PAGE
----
Churches, including our beloved St. Francis of Assisi parish, are increasing their aid to the needy and to those that may be more vulnerable to catching something. Our pastor, with the aid of parish staff, managed to livestream this Sunday’s Mass. To partake spiritually in the Mass along with our fellow parishioners, even from a physical distance, was a great comfort to us .http://stfrancisparish.org/homily-lent4.html

Just the beginning of new floors

In the meantime, despite setbacks and these very trying times, the construction on our new home is continuing. The siding seems to be nearing completion. Installation of the hardwood floors started this past Saturday. Our newest target date is from the end of April to mid-May. Let’s keep our fingers crossed!

Chris fitting section of Hickory floor board.

So, let us all remember to be calm and kind and patient with others and ourselves.  And, to have Faith. We will be alright. God is watching over you and us, especially in these crazy times!

And, for goodness sake…Don’t Run Out Of Coffee!!

As always, Comments, Likes and Follows always welcome.

Bill

Call me Killa’

I call you killer

Alice: “I’ll be right back, Killer. And, I call you, Killer, because you slaaay me.
Ralph: “And I’m calling Bellevue because you’re nuts”! Link to TV clip

Last week was my “face your fears time”. It began early one morning with our friend and neighbor, Lydia, knocking on our front door. The Redhead went to the door, as did our two friends visiting from Connecticut, Sue and Mary Ellen. There was a brief conversation, three sentences of which can be recalled: Lydia – “There’s a snake by my backdoor, a bad one. I don’t know what to do”. The Redhead – “I’ll get, Bill”.

Tell me there is a lion in your backyard. No problem. Tell me there is a leak in your faucet. No problem. Tell me there is someone walking down the street, wearing a mask, and carrying your neighbor’s TV.  Absolutely, no problemo. But, tell me something is crawling in your backyard and it’s not wearing a diaper. That’s a problem. For me. That this bit of news was delivered by Lydia to The Redhead and Sue and Mary Ellen made this a stomach-churning, knee buckling, cold sweat type of problem. At least for someone still believing in chivalry. And, as Don Quixote found out, chivalry and common sense don’t always go hand in hand. No sir. And timing. Timing is very important. Oh, yeah. Ya’ have to think some things through, very carefully. And, that takes time.

But, on this beautiful sunny morning, time and common sense were two gifts denied me. Thanks in part to dear friend, Sue, blurting out, “I’ll go over”, I needed to DO SOMETHING. Fast! Because, as well intentioned as she was, Sue, from Queens, NY, knows about as much about snakes as Donald Trump knows about hair style and humility.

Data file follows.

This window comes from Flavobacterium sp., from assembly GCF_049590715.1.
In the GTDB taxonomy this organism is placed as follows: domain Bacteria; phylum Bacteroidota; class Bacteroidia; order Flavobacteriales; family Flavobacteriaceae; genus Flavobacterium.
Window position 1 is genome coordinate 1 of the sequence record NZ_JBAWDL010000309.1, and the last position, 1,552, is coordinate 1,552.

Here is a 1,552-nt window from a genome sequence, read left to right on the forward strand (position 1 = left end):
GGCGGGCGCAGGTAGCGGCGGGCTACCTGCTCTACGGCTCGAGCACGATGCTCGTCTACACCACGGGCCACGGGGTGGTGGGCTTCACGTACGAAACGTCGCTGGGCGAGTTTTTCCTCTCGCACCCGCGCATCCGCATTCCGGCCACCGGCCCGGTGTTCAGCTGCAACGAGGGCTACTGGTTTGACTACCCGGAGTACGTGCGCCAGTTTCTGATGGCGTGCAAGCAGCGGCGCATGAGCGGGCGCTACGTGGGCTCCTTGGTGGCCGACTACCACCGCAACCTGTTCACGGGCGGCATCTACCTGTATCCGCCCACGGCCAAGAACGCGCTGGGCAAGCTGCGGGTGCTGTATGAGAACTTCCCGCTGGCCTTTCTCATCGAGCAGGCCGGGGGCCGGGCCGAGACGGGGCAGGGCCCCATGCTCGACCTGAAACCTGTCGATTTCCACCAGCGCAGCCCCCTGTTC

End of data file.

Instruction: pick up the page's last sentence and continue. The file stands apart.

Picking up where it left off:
Trump

So, no contemplating a plan. No assembling of an appropriate arsenal of weapons. Just time to grab a shovel, slip on a pair of moccasins (oh, the irony!) and hot foot over to Lydia’s backyard to see, The Bad One.

There he was, curled up just outside her back door. Just a Black Racer napping, I hoped. Now, if someone really hates snakes, as do I, the best hope is for a snake to be (1) a tool used by a plumber, (2) a Black Racer. Both are useful and won’t hurt you. Usually.

shovel snake

So, let me just give this little bugger a nudge and send it on its way somewhere else. What a hero I’ll be – without breaking a sweat! So, tickle, tickle, my little pal. Up goes its head, open goes his mouth, rubbery go my knees. The open white mouth tells the tale: it’s a water moccasin or “cotton mouth”. The books say it all – Avoid, venomous, dangerous, and nasty. Lydia was right, it’s a bad one.

The next five or so minutes must have been like watching the Wallenda Acrobats walking a tight-rope wearing clown shoes. It’s a dangerous act, but it brings out laughter. Lydia has out her camera phone. Sue is saying, “oooh, oooh”! Both are laughing. The snake is not laughing. He looks straight at me as I bring down the sharp edge of my Ames spade shovel. Whack, whack, miss, whack. Another look at the snowy inside of his mouth as he wiggles a little closer. Whacko. This SOB won’t die, I blurt out. More laughing. Oh, ladies, it seems I was born to amuse you. Yikes! This thing is still moving. Whacko, chop. Take that!

20151005snakey3

snake3 (2) (576x1024)

20151005 snakey1At last. Finito! What might have made a fine pair of boots for a midget is now a nearly tri-sected length of nasty. It must be three feet long. Hmm, with a little effort I could stretch this to being an 8 foot menace to humanity. No, we’ll leave well enough alone. A quick catapult into the nearby woods and it’s sayonara for this critter.

Let’s hope the next knock on the door brings with it a friend with a piece of apple pie, maybe a bit of pumpkin bread or a ”I’m just here to visit, put on the coffee”. But, if not, now I’m ready for anything!